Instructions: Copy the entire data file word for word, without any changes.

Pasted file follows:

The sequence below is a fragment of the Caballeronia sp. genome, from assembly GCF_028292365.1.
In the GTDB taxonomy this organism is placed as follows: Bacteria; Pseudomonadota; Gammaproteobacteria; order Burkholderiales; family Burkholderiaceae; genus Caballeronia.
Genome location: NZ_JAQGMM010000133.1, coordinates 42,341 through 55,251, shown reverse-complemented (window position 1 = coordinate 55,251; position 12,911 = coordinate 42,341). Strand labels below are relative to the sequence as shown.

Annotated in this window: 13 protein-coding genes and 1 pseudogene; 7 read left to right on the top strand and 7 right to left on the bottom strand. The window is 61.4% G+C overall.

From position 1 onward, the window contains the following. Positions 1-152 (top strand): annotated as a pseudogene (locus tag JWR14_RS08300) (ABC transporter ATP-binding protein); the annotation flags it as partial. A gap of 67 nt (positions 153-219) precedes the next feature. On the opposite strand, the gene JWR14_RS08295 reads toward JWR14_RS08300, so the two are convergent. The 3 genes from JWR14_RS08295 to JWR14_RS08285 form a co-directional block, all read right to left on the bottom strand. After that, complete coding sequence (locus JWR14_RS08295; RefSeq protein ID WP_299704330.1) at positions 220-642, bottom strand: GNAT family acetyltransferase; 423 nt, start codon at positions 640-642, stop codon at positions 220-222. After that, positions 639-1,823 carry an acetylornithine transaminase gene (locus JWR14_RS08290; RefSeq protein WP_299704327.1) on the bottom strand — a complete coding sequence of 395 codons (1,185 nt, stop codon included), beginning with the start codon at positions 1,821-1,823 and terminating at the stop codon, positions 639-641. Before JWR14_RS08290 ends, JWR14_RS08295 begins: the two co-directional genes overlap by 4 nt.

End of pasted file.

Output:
The sequence below is a fragment of the Caballeronia sp. genome, from assembly GCF_028292365.1.
In the GTDB taxonomy this organism is placed as follows: Bacteria; Pseudomonadota; Gammaproteobacteria; order Burkholderiales; family Burkholderiaceae; genus Caballeronia.
Genome location: NZ_JAQGMM010000133.1, coordinates 42,341 through 55,251, shown reverse-complemented (window position 1 = coordinate 55,251; position 12,911 = coordinate 42,341). Strand labels below are relative to the sequence as shown.

Annotated in this window: 13 protein-coding genes and 1 pseudogene; 7 read left to right on the top strand and 7 right to left on the bottom strand. The window is 61.4% G+C overall.

From position 1 onward, the window contains the following. Positions 1-152 (top strand): annotated as a pseudogene (locus tag JWR14_RS08300) (ABC transporter ATP-binding protein); the annotation flags it as partial. A gap of 67 nt (positions 153-219) precedes the next feature. On the opposite strand, the gene JWR14_RS08295 reads toward JWR14_RS08300, so the two are convergent. The 3 genes from JWR14_RS08295 to JWR14_RS08285 form a co-directional block, all read right to left on the bottom strand. After that, complete coding sequence (locus JWR14_RS08295; RefSeq protein ID WP_299704330.1) at positions 220-642, bottom strand: GNAT family acetyltransferase; 423 nt, start codon at positions 640-642, stop codon at positions 220-222. After that, positions 639-1,823 carry an acetylornithine transaminase gene (locus JWR14_RS08290; RefSeq protein WP_299704327.1) on the bottom strand — a complete coding sequence of 395 codons (1,185 nt, stop codon included), beginning with the start codon at positions 1,821-1,823 and terminating at the stop codon, positions 639-641. Before JWR14_RS08290 ends, JWR14_RS08295 begins: the two co-directional genes overlap by 4 nt.